His titles still far from done,
George would add a few more,
Living his days, under the Sun.
Grandpa came!
For his grandkids,
He always had time,
To play some games.
He watched his family, grow and thrive.
Pretty soon, Great-Grandpa, came alive!
He reminded us, that family came first.
It helped fill our spiritual thirst.

When his time comes to an end,
A message to his family, he will send.
"By your side, I will stay.
I'll be here each and everyday.
Its OK, the pain is no more.
Please don't rush, I'll be waiting for you,
At Heaven's door."
How many bosses in your life did you truly
admire and respect? That made your work fun
and you took pride in it? How many bosses
have you worked for that wouldn't ask you to do
something that he wouldn't do? In July of 2004,
my boss retired. I wrote this poem in his honor.
It was also the first poem someone asked me
to autograph. If you got a good boss, cherish
him (or her) because when they leave, nothing
is never the same. Jerry, I now appreciate more
then ever all the things you did for ALL of us.
Jerry, was originally from Oklahoma, so any
southerners, out there may understand the
"twang" in his voice, which I tried to do in the
poem.








Mr. Production Superintendent
Man

God Damn, Mr. Superintendent man.
Running a bakery on cruise control,
Always running at a steady flow!
He gave it his all - his heart and soul.
Tell us, you don't have to go!
Your stories you told a time or two,
From Dallas and Kansas City, too.
But the one's we'll remember best,
Happened right here.
I'm sure, they'll never, be put to rest.

By the oven, nuts on the floor.
A scared worker,
Heading for the mixing room door.
"I wouldn't have done that,
If I was you!"
All he saw was Jerry's veins,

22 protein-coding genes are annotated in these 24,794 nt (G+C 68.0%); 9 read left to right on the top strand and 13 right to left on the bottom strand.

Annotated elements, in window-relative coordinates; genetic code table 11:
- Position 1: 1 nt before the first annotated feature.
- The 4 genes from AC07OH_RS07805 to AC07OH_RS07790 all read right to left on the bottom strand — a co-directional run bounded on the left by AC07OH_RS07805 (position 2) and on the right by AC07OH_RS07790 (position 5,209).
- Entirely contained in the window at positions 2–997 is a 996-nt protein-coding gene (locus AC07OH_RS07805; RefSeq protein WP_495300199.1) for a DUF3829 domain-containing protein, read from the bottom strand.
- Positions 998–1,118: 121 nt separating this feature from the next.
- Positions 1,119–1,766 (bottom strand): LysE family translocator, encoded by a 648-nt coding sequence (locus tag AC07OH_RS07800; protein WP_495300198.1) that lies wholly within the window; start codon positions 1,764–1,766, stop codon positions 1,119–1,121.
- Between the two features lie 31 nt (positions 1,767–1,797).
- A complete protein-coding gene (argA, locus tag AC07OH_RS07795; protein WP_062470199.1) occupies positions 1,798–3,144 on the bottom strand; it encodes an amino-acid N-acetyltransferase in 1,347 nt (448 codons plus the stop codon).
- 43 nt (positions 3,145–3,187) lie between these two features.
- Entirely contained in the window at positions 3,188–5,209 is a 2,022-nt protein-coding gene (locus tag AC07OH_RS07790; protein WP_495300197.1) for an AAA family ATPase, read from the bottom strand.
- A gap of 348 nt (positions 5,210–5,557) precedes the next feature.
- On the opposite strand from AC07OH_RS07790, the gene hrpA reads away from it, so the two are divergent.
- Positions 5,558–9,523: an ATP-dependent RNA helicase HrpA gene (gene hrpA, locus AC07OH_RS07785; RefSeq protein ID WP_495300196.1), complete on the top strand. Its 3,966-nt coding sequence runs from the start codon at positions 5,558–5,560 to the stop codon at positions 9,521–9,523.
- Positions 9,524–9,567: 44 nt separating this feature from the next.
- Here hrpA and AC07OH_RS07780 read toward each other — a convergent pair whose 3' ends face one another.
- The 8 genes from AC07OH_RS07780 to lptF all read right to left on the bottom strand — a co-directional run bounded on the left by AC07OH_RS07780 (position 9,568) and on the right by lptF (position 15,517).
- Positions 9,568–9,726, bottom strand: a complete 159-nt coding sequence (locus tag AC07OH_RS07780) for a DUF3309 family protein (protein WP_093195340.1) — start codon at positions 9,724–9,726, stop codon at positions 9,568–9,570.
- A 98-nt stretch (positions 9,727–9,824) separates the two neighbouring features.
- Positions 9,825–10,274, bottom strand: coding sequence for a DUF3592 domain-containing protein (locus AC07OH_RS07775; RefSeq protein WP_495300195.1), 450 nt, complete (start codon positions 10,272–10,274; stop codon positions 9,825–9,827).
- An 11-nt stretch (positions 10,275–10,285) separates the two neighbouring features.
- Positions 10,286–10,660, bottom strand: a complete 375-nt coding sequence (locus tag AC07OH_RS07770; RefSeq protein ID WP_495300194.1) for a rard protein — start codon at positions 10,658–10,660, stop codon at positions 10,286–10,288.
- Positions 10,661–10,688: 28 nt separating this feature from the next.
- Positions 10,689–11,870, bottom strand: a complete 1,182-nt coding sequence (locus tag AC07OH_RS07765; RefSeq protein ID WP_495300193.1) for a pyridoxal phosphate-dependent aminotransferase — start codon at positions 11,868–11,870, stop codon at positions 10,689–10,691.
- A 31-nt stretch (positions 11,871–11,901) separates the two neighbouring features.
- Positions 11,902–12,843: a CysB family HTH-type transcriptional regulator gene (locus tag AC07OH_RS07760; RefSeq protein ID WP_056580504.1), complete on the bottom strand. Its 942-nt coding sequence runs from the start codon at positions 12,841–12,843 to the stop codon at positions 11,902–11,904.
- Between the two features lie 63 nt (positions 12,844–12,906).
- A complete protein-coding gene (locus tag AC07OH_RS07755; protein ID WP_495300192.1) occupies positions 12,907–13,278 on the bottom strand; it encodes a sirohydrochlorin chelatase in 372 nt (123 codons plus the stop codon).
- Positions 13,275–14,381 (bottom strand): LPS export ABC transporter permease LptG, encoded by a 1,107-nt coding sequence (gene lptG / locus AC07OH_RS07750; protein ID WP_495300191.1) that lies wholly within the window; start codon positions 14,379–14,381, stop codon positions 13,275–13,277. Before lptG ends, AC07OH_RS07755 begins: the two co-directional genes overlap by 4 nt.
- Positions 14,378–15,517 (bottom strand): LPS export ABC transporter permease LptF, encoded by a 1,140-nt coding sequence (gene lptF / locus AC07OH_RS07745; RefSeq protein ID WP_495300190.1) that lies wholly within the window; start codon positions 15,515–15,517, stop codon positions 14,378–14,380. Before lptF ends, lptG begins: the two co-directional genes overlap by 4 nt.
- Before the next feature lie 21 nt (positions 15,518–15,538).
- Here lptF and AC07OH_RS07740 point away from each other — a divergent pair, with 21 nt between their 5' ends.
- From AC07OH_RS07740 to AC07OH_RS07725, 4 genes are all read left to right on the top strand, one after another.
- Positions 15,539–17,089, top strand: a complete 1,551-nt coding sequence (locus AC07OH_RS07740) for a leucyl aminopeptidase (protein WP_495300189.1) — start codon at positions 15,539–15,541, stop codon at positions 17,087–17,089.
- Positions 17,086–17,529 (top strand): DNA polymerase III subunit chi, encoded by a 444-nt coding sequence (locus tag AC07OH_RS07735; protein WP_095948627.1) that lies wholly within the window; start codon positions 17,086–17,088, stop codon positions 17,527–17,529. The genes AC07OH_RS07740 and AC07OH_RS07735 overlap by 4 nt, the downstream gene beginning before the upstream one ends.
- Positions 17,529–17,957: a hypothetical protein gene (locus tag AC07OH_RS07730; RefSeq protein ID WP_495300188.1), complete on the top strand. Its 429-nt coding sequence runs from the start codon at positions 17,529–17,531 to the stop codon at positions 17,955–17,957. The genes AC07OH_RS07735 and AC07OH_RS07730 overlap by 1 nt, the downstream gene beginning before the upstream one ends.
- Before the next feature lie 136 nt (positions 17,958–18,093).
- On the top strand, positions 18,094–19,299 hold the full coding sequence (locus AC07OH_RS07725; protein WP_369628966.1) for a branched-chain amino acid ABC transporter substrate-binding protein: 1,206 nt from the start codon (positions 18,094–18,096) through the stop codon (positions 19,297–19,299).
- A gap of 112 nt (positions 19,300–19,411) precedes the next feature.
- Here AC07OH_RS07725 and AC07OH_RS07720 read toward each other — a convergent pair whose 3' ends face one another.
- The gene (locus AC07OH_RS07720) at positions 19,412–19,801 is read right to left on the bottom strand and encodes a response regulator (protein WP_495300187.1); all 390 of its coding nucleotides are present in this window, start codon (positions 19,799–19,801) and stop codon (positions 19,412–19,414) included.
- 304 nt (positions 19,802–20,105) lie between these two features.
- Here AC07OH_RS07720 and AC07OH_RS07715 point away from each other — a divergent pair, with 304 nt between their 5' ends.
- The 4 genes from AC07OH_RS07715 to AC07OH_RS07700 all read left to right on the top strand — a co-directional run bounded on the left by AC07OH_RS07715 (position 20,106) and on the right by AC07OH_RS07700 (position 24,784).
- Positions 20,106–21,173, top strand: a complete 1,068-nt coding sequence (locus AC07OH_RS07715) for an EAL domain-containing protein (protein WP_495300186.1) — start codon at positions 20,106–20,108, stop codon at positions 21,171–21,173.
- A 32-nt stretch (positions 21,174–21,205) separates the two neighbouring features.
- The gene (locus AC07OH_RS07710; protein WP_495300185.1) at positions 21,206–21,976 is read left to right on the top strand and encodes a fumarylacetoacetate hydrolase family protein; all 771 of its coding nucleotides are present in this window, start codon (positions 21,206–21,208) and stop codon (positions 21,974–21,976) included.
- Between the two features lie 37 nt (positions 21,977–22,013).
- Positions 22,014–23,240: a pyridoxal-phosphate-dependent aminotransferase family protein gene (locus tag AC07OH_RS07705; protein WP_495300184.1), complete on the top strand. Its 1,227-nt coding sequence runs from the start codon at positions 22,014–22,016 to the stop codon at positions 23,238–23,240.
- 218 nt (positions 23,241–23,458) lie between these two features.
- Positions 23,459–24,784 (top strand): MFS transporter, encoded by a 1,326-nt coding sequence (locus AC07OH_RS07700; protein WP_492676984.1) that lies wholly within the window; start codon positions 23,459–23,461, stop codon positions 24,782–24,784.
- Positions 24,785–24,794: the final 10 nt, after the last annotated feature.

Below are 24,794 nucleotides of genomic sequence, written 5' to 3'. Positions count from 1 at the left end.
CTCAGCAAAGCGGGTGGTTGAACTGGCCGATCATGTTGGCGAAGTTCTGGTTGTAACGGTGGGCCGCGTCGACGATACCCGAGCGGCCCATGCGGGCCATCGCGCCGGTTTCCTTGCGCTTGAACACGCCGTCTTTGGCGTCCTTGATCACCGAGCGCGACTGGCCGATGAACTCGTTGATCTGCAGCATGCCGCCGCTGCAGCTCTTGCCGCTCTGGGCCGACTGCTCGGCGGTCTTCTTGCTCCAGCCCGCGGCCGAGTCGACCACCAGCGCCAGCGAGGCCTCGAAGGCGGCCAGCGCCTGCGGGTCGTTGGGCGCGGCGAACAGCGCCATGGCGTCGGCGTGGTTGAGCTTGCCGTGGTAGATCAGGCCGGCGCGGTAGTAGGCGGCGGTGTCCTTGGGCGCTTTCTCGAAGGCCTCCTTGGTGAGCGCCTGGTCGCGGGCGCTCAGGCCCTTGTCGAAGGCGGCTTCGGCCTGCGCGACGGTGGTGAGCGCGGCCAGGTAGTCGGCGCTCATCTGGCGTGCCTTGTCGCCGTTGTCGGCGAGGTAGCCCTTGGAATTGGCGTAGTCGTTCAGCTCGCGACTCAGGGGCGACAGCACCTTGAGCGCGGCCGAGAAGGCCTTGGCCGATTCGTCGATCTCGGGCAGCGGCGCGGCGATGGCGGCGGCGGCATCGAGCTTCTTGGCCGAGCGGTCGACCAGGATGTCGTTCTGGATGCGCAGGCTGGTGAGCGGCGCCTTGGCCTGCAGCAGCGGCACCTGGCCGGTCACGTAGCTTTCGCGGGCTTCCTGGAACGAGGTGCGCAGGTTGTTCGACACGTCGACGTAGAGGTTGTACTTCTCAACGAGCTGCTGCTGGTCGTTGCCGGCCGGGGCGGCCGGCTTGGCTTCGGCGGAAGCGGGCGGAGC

Turning deep blue.
"Get the buckets,"
Said more then one time.
But you always restored order,
Until things were running just fine.

You could see through our lies.
"Bull shhhhiiittttt."
Originality, we would try.
"I'm in jail,"
But this too, would fail.
How many gray hairs,
Did you receive,
When we tried to deceive?

You told us your roots,
Down Oklahoma way.
Kunta Campbell, was born that day!
Words you never wanted to hear,
"Not my job."
And you proved it, year after year.
Our "String bean,"
Was a tall, lean, working machine!

On July 2nd, 2004,
You'll take one final walk,
Out the side door.
With tears and applause,
We'll say good-bye.
If you listen closely,
The building....
Will let out a sigh.
Jerry Campbell
A poem I read at my mother-in-law's funeral in
2005... I entitled it

Our Mom And Best Friend

Jim, Harold, John, Betty, and Ray
your children... and their families...
we’re all with you on this special day.

We’re comforted with thoughts,
of a sleep full, peaceful rest
and through our tears
we know we were blest.

Many pictures line our walls
but our memories will be the best of all
the stories that you often told
sharing a family history, worth more then gold

No more walkers... no more pain...
no more wheelchairs... able to walk again
we’ll find comfort knowing Dad
is by your side, showing you the way
and we’ll smile as we watch you two
dance the days away...

So many pants patched, hems raised,
buttons replaced and quilts made.